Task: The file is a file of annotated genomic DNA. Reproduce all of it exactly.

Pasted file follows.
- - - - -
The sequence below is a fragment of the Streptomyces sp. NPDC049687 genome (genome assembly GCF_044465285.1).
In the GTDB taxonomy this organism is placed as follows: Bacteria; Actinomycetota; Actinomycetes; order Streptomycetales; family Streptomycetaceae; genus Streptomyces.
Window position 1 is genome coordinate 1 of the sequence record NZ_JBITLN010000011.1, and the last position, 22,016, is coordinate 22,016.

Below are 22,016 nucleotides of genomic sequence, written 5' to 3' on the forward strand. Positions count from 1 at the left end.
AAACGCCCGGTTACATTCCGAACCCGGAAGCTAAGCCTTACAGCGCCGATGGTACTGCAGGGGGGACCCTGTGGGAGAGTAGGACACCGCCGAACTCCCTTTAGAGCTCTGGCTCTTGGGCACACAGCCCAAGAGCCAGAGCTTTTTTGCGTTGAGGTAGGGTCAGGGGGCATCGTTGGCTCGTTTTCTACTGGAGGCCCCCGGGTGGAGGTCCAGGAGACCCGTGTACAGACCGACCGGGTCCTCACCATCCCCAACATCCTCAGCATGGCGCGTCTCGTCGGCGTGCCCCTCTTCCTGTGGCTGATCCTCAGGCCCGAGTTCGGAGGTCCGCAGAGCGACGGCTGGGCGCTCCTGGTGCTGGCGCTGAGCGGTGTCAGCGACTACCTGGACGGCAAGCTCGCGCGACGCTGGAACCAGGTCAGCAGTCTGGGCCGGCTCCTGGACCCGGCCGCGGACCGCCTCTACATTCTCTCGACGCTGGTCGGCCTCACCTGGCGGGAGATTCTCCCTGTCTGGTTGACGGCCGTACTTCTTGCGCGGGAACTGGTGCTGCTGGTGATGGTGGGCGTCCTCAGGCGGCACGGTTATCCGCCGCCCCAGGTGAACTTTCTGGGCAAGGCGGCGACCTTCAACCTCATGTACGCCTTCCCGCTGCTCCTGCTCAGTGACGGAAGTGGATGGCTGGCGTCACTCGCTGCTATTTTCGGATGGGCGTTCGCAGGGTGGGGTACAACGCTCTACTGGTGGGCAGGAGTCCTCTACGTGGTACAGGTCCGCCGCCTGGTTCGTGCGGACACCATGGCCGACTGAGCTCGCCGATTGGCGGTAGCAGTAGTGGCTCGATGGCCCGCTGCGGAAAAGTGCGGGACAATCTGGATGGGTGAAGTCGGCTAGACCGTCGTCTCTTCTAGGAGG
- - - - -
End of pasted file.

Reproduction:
The sequence below is a fragment of the Streptomyces sp. NPDC049687 genome (genome assembly GCF_044465285.1).
In the GTDB taxonomy this organism is placed as follows: Bacteria; Actinomycetota; Actinomycetes; order Streptomycetales; family Streptomycetaceae; genus Streptomyces.
Window position 1 is genome coordinate 1 of the sequence record NZ_JBITLN010000011.1, and the last position, 22,016, is coordinate 22,016.

Below are 22,016 nucleotides of genomic sequence, written 5' to 3' on the forward strand. Positions count from 1 at the left end.
AAACGCCCGGTTACATTCCGAACCCGGAAGCTAAGCCTTACAGCGCCGATGGTACTGCAGGGGGGACCCTGTGGGAGAGTAGGACACCGCCGAACTCCCTTTAGAGCTCTGGCTCTTGGGCACACAGCCCAAGAGCCAGAGCTTTTTTGCGTTGAGGTAGGGTCAGGGGGCATCGTTGGCTCGTTTTCTACTGGAGGCCCCCGGGTGGAGGTCCAGGAGACCCGTGTACAGACCGACCGGGTCCTCACCATCCCCAACATCCTCAGCATGGCGCGTCTCGTCGGCGTGCCCCTCTTCCTGTGGCTGATCCTCAGGCCCGAGTTCGGAGGTCCGCAGAGCGACGGCTGGGCGCTCCTGGTGCTGGCGCTGAGCGGTGTCAGCGACTACCTGGACGGCAAGCTCGCGCGACGCTGGAACCAGGTCAGCAGTCTGGGCCGGCTCCTGGACCCGGCCGCGGACCGCCTCTACATTCTCTCGACGCTGGTCGGCCTCACCTGGCGGGAGATTCTCCCTGTCTGGTTGACGGCCGTACTTCTTGCGCGGGAACTGGTGCTGCTGGTGATGGTGGGCGTCCTCAGGCGGCACGGTTATCCGCCGCCCCAGGTGAACTTTCTGGGCAAGGCGGCGACCTTCAACCTCATGTACGCCTTCCCGCTGCTCCTGCTCAGTGACGGAAGTGGATGGCTGGCGTCACTCGCTGCTATTTTCGGATGGGCGTTCGCAGGGTGGGGTACAACGCTCTACTGGTGGGCAGGAGTCCTCTACGTGGTACAGGTCCGCCGCCTGGTTCGTGCGGACACCATGGCCGACTGAGCTCGCCGATTGGCGGTAGCAGTAGTGGCTCGATGGCCCGCTGCGGAAAAGTGCGGGACAATCTGGATGGGTGAAGTCGGCTAGACCGTCGTCTCTTCTAGGAGG